Duanne Olivier was the overseas player for the first half of the summer and proved a great success. Most supporters would be keen to see him return, even keener were he to take up a Kolpak deal. Yet his success will have been noticed elsewhere, his ability to move the ball both ways at good pace, as well as a skiddy bouncer that caused  countless problems a prized asset. Watching him bowl, long arms generating unexpected 'whip', I was reminded of descriptions of Bill Copson. Duanne would not be upset with such comparisons with a county legend and his quiet, friendly persona would be welcomed back in the Derbyshire dressing room.

Lockie Ferguson did a sterling job in the T20 Blast, then was less successful, though whole-hearted, in the four-day game. In the short form, his combination of yorkers and short of a length bowling was a potent weapon, though more predictable from a batting perspective in the long form. His fitness enabled him to bowl long spells without his pace dropping though and he was a popular addition to the squad after arriving at short notice.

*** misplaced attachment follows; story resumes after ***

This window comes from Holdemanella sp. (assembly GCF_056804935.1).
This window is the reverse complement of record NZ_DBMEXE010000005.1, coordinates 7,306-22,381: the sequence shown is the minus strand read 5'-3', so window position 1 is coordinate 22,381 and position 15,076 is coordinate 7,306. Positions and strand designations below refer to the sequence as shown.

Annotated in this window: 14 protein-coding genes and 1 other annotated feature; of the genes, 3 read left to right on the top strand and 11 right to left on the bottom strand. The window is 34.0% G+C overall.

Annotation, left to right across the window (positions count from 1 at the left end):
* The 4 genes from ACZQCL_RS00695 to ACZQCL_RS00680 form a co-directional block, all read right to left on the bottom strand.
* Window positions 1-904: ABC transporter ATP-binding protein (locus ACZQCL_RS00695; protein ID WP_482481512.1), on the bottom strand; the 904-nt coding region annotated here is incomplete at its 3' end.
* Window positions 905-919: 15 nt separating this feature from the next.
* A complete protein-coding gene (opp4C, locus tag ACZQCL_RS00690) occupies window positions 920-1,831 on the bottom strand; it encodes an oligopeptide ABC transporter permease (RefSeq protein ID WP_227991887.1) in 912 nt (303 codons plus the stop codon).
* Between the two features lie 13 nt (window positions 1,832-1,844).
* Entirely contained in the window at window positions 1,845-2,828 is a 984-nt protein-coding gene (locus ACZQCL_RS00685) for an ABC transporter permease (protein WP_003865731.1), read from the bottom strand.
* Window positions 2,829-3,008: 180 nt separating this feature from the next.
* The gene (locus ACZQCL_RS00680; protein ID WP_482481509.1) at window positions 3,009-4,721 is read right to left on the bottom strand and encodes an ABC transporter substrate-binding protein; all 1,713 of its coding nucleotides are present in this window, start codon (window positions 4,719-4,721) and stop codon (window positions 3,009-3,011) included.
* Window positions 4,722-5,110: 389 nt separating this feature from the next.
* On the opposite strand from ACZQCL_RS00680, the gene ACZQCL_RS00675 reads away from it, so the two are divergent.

The spinners? Matt Critchley did better and a season's work in all formats of just short of a thousand runs and forty-four wickets was a good effort. Both his skill sets can improve still further and hopefully Houghton's coaching will turn a batsman who looks to have so much time into one who makes the big scores consistently. He had a golden week at Chesterfield and it is important that the club reward his talent and obvious potential with a deal that offers him medium term security.

Hamidullah Qadri had few opportunities but has plenty of time on his side and is not yet eighteen. His time will come and, like a few others, the appointment of the right bowling coach will see his game continue to develop. When he played he let no one down and his support bowling to Critchley at Chesterfield was perhaps overlooked at the time.

As for the batsmen, Madsen again passed a thousand runs and 1500 in all forms. His new four-year deal gives confidence for the future, as does the one signed by Billy Godleman. His one-day form was outstanding this year and his four-day form returned to the norm once he returned to his rightful place at the top of the order. Luis Reece was sorely missed for most of the summer and Alex Hughes came within sixty of his breakthrough 2017 tally, but at reduced average. His bowling came on dramatically, however and his value to the club could increase still further, as he turned 27 today and has his best years ahead.